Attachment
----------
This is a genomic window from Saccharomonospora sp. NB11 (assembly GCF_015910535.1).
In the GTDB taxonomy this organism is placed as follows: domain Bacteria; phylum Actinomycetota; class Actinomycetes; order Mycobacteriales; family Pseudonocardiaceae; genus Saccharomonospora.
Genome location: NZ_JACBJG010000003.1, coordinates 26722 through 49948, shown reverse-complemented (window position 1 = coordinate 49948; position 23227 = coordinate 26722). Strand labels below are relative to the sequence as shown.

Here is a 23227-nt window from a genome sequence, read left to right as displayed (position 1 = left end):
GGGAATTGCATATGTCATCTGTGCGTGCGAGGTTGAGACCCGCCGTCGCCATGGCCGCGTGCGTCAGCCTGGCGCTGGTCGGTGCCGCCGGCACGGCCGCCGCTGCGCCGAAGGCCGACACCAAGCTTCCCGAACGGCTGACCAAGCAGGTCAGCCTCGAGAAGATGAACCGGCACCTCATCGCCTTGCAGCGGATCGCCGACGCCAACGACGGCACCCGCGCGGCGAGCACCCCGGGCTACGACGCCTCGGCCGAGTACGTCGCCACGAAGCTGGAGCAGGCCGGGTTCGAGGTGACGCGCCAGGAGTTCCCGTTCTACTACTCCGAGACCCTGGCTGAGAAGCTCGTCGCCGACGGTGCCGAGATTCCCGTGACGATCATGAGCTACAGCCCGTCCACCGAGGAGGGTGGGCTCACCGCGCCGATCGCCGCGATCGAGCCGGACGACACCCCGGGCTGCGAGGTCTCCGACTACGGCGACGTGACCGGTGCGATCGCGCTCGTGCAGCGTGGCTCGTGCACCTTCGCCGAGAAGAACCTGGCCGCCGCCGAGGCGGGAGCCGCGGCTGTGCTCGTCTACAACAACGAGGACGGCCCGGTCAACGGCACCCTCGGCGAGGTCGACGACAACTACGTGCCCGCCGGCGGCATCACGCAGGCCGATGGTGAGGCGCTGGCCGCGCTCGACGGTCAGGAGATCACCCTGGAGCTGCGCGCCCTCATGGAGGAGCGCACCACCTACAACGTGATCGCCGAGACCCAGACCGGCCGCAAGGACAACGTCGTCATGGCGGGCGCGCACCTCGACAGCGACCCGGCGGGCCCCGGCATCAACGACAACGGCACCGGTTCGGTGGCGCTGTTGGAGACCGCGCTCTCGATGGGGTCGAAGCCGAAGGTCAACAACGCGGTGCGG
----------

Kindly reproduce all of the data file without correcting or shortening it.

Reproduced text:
This is a genomic window from Saccharomonospora sp. NB11 (assembly GCF_015910535.1).
In the GTDB taxonomy this organism is placed as follows: domain Bacteria; phylum Actinomycetota; class Actinomycetes; order Mycobacteriales; family Pseudonocardiaceae; genus Saccharomonospora.
Genome location: NZ_JACBJG010000003.1, coordinates 26722 through 49948, shown reverse-complemented (window position 1 = coordinate 49948; position 23227 = coordinate 26722). Strand labels below are relative to the sequence as shown.

Here is a 23227-nt window from a genome sequence, read left to right as displayed (position 1 = left end):
GGGAATTGCATATGTCATCTGTGCGTGCGAGGTTGAGACCCGCCGTCGCCATGGCCGCGTGCGTCAGCCTGGCGCTGGTCGGTGCCGCCGGCACGGCCGCCGCTGCGCCGAAGGCCGACACCAAGCTTCCCGAACGGCTGACCAAGCAGGTCAGCCTCGAGAAGATGAACCGGCACCTCATCGCCTTGCAGCGGATCGCCGACGCCAACGACGGCACCCGCGCGGCGAGCACCCCGGGCTACGACGCCTCGGCCGAGTACGTCGCCACGAAGCTGGAGCAGGCCGGGTTCGAGGTGACGCGCCAGGAGTTCCCGTTCTACTACTCCGAGACCCTGGCTGAGAAGCTCGTCGCCGACGGTGCCGAGATTCCCGTGACGATCATGAGCTACAGCCCGTCCACCGAGGAGGGTGGGCTCACCGCGCCGATCGCCGCGATCGAGCCGGACGACACCCCGGGCTGCGAGGTCTCCGACTACGGCGACGTGACCGGTGCGATCGCGCTCGTGCAGCGTGGCTCGTGCACCTTCGCCGAGAAGAACCTGGCCGCCGCCGAGGCGGGAGCCGCGGCTGTGCTCGTCTACAACAACGAGGACGGCCCGGTCAACGGCACCCTCGGCGAGGTCGACGACAACTACGTGCCCGCCGGCGGCATCACGCAGGCCGATGGTGAGGCGCTGGCCGCGCTCGACGGTCAGGAGATCACCCTGGAGCTGCGCGCCCTCATGGAGGAGCGCACCACCTACAACGTGATCGCCGAGACCCAGACCGGCCGCAAGGACAACGTCGTCATGGCGGGCGCGCACCTCGACAGCGACCCGGCGGGCCCCGGCATCAACGACAACGGCACCGGTTCGGTGGCGCTGTTGGAGACCGCGCTCTCGATGGGGTCGAAGCCGAAGGTCAACAACGCGGTGCGG